CNN reached its sign-up figures by combining what states report as "enrolled," and what they're calling "almost enrolled." The latter group has completed the process but has not yet made an initial payment. Also note: The numbers don't include those who have sought assistance or enrolled over the phone or via paper application, and not all the states responded to data requests.
Not every state has had smooth sailing. Hawaii's marketplace didn't fully open until October 15, two weeks late. In California, the Los Angeles Times has reported repeated problems with the part of the website where people can check whether their doctors are part of a network.
3. Overall enrollment numbers are unclear
Department of Health and Human Services spokeswoman Joanne Peters said the administration has not set monthly enrollment targets. But this week the Associated Press reported it had obtained an internal September 5 memo that said Health and Human Services expected about 500,000 people to enroll in new plans this month.
At the current pace, enrollment would nearly reach that figure in the 14 states and District of Columbia alone.
Still, it's unclear how many people have actually obtained health insurance since October 1.
CNN has created a map with the latest numbers for individual states that are releasing enrollment information.
4. The cost of care has become more clear
Before the insurance exchanges went live, it was unclear how much health care was going to cost consumers in each state.
The Manhattan Institute has released an online map showing insurance premiums before and after Obamacare based on age and sex. The law's impact varies widely state to state. In Oregon, for example, rates for 40-year-old men have increased 24%. In Ohio, they have dropped 22%.
The White House says that once tax credits are factored in, about 6 in 10 individuals will be able to find insurance for less than $100 a month.
"In some states, insurance markets were already regulated to not allow insurers to discriminate against the sick. In those states, premiums will fall, like in New York, where premiums will fall by as much as 50%," said MIT economist Jonathan Gruber, who helped design the law. "In other states insurers were freely allowed to discriminate against the sick. In those states, by ending the discrimination, we're going to raise premiums in states like Wisconsin, or some of the Southern states."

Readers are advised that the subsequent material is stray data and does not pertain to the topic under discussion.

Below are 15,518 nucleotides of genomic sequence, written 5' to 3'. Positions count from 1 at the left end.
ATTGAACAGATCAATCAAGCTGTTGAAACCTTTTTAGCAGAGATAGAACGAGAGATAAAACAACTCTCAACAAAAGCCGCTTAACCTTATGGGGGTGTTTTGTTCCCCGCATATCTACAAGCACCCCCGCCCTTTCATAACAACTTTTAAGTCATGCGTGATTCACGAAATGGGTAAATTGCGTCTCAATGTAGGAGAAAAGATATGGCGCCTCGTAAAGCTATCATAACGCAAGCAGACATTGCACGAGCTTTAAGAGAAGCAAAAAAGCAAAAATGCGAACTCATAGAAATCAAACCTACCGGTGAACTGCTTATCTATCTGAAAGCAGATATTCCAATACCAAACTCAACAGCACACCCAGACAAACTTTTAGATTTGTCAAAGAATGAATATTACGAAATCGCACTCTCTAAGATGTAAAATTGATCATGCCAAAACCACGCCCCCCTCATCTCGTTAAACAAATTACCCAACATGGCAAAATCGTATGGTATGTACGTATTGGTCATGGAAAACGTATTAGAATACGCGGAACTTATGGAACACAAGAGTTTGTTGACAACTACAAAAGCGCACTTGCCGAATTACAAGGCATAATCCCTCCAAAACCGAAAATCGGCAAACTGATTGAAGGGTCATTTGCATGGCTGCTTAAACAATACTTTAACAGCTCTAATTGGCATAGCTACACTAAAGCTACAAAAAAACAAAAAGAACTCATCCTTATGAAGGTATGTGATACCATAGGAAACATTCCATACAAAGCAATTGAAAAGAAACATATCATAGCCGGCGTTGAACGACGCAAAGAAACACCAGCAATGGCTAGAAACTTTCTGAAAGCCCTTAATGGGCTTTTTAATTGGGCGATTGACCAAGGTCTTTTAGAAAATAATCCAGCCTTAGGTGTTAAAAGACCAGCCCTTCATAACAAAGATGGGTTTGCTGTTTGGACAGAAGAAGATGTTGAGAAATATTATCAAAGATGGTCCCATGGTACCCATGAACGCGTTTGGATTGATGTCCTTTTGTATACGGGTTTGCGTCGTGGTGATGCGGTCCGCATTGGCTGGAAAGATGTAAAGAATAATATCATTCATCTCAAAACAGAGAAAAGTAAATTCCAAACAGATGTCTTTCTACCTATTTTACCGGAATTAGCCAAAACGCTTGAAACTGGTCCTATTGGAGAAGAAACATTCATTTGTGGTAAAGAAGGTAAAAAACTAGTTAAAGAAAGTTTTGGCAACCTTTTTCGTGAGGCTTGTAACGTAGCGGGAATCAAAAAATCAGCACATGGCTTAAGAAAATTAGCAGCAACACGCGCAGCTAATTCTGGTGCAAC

Overall, Gruber said, rates are going up for the young and healthy, and down for older people and people who are sick.
When you do choose a plan, you should be aware of what doctor choices you have under your coverage.
To reduce premiums and other costs, many insurers have chosen to limit the selection of doctors in certain exchange plans. Large academic medical centers, which are often more expensive, are excluded from such plans.
"The sticker price will be lower if the number of options are lower," Joe Mondy, a spokesman with Cigna, which is participating in five state exchanges, told CNNMoney. "The issue is how many options can you do without?"
5. The shutdown came and went -- without changing much
The government shutdown had no effect on users trying to sign up for Obamacare because money designated for the launch was approved in a previous session of Congress and didn't have to be approved again.
Yet it was partly because of the Affordable Care Act that the shutdown continued so long in the first place.
Republicans attacked the law on several fronts, demanding first that the government defund Obamacare, and then that it be delayed for a year. But when the government reopened, the GOP came away with just a small concession related to Obamacare: two additional reports from the Department of Health and Human Services.
Republicans had wanted tighter income verification procedures for health insurance applicants. What they'll get is a report detailing the income checks the insurance exchanges will use, and a second report that reviews how effective the verification procedures are.
The Republican party is still calling for an investigation into the HealthCare.gov website's problems.